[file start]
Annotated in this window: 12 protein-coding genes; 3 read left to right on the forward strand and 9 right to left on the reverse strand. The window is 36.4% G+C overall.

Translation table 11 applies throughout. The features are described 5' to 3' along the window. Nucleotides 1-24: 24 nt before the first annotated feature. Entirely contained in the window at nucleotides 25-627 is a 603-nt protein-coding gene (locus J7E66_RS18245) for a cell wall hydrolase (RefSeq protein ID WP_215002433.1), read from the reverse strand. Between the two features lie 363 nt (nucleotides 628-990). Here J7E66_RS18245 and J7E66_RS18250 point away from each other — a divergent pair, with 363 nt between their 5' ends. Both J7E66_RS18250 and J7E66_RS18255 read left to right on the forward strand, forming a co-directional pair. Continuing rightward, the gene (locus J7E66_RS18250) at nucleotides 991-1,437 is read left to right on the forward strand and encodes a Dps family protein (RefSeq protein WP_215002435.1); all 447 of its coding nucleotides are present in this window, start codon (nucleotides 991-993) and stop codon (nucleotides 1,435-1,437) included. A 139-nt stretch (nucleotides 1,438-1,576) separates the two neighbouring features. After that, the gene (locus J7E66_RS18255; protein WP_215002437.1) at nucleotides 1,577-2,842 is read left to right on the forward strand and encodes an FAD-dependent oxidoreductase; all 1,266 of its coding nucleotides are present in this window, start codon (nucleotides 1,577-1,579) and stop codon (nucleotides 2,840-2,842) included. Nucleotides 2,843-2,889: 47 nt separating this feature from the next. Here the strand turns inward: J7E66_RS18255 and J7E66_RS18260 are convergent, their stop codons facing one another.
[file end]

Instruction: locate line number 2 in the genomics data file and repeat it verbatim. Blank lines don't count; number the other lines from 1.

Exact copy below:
Translation table 11 applies throughout. The features are described 5' to 3' along the window. Nucleotides 1-24: 24 nt before the first annotated feature. Entirely contained in the window at nucleotides 25-627 is a 603-nt protein-coding gene (locus J7E66_RS18245) for a cell wall hydrolase (RefSeq protein ID WP_215002433.1), read from the reverse strand. Between the two features lie 363 nt (nucleotides 628-990). Here J7E66_RS18245 and J7E66_RS18250 point away from each other — a divergent pair, with 363 nt between their 5' ends. Both J7E66_RS18250 and J7E66_RS18255 read left to right on the forward strand, forming a co-directional pair. Continuing rightward, the gene (locus J7E66_RS18250) at nucleotides 991-1,437 is read left to right on the forward strand and encodes a Dps family protein (RefSeq protein WP_215002435.1); all 447 of its coding nucleotides are present in this window, start codon (nucleotides 991-993) and stop codon (nucleotides 1,435-1,437) included. A 139-nt stretch (nucleotides 1,438-1,576) separates the two neighbouring features. After that, the gene (locus J7E66_RS18255; protein WP_215002437.1) at nucleotides 1,577-2,842 is read left to right on the forward strand and encodes an FAD-dependent oxidoreductase; all 1,266 of its coding nucleotides are present in this window, start codon (nucleotides 1,577-1,579) and stop codon (nucleotides 2,840-2,842) included. Nucleotides 2,843-2,889: 47 nt separating this feature from the next. Here the strand turns inward: J7E66_RS18255 and J7E66_RS18260 are convergent, their stop codons facing one another.